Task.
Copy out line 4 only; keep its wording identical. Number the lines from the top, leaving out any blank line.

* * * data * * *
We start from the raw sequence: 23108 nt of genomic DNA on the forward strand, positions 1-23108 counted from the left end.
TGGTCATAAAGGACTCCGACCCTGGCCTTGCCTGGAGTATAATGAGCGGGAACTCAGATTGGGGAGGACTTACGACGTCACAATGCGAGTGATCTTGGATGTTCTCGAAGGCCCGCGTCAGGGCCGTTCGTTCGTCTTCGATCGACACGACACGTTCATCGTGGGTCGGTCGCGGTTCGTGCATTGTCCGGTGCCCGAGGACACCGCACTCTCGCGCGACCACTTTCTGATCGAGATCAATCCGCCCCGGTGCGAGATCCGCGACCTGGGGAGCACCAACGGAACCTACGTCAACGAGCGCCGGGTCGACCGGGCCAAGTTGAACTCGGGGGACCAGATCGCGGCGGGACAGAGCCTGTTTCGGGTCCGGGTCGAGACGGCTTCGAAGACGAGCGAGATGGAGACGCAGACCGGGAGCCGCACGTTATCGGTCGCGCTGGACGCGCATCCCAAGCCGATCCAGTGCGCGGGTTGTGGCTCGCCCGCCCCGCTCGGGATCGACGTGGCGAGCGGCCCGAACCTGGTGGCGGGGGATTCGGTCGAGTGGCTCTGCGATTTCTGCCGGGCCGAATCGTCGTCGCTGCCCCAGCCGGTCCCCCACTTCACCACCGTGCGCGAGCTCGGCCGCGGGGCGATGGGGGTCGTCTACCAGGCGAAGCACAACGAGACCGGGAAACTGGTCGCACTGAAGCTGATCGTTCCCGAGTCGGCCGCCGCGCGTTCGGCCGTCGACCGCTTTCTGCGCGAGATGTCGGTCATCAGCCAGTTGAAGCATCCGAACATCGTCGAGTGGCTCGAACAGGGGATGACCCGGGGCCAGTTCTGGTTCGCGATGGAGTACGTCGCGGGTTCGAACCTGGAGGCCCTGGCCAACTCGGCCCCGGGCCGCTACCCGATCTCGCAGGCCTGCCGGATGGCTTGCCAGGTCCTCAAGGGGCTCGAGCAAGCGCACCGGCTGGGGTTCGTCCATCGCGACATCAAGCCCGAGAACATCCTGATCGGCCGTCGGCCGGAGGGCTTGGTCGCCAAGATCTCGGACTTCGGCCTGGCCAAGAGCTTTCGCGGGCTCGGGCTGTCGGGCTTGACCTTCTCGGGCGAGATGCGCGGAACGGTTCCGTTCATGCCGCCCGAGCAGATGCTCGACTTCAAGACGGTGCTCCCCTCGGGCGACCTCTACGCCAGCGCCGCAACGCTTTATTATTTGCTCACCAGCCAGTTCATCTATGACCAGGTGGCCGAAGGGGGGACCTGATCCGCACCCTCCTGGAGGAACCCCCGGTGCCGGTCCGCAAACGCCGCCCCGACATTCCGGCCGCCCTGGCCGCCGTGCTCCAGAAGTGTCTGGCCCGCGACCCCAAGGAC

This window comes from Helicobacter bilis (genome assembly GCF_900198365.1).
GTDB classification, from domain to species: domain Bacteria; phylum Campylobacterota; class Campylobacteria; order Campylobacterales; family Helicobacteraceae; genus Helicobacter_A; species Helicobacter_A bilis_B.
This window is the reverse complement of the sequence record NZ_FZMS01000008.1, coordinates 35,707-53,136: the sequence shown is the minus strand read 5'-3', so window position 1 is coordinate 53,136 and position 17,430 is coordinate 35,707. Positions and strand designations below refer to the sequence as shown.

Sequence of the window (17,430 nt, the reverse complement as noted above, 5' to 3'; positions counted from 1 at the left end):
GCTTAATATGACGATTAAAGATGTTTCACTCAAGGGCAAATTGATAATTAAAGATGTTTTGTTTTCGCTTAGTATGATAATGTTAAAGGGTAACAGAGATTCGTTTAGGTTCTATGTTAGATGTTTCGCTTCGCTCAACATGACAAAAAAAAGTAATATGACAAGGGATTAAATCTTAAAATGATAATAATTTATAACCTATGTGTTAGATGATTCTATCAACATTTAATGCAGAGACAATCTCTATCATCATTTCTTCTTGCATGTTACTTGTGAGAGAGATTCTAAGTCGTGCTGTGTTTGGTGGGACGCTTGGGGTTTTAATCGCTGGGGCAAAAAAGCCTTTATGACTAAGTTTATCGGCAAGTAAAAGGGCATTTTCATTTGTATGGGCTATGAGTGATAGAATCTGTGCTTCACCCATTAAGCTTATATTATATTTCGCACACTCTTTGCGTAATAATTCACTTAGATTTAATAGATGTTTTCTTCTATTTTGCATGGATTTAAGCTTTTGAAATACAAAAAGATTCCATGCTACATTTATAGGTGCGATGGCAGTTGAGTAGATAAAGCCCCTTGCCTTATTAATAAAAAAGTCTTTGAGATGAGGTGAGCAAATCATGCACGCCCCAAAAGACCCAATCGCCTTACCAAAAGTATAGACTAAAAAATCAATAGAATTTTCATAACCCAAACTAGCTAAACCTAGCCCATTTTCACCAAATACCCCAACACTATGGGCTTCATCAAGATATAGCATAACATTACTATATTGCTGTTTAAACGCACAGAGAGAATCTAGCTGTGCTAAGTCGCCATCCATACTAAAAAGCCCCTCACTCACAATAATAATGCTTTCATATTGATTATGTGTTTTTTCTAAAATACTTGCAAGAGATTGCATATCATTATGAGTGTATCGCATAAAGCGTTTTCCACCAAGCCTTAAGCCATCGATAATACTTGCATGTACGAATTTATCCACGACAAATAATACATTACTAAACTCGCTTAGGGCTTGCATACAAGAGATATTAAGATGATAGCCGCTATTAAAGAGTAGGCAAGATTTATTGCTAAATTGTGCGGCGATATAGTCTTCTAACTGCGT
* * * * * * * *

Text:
GTDB classification, from domain to species: domain Bacteria; phylum Campylobacterota; class Campylobacteria; order Campylobacterales; family Helicobacteraceae; genus Helicobacter_A; species Helicobacter_A bilis_B.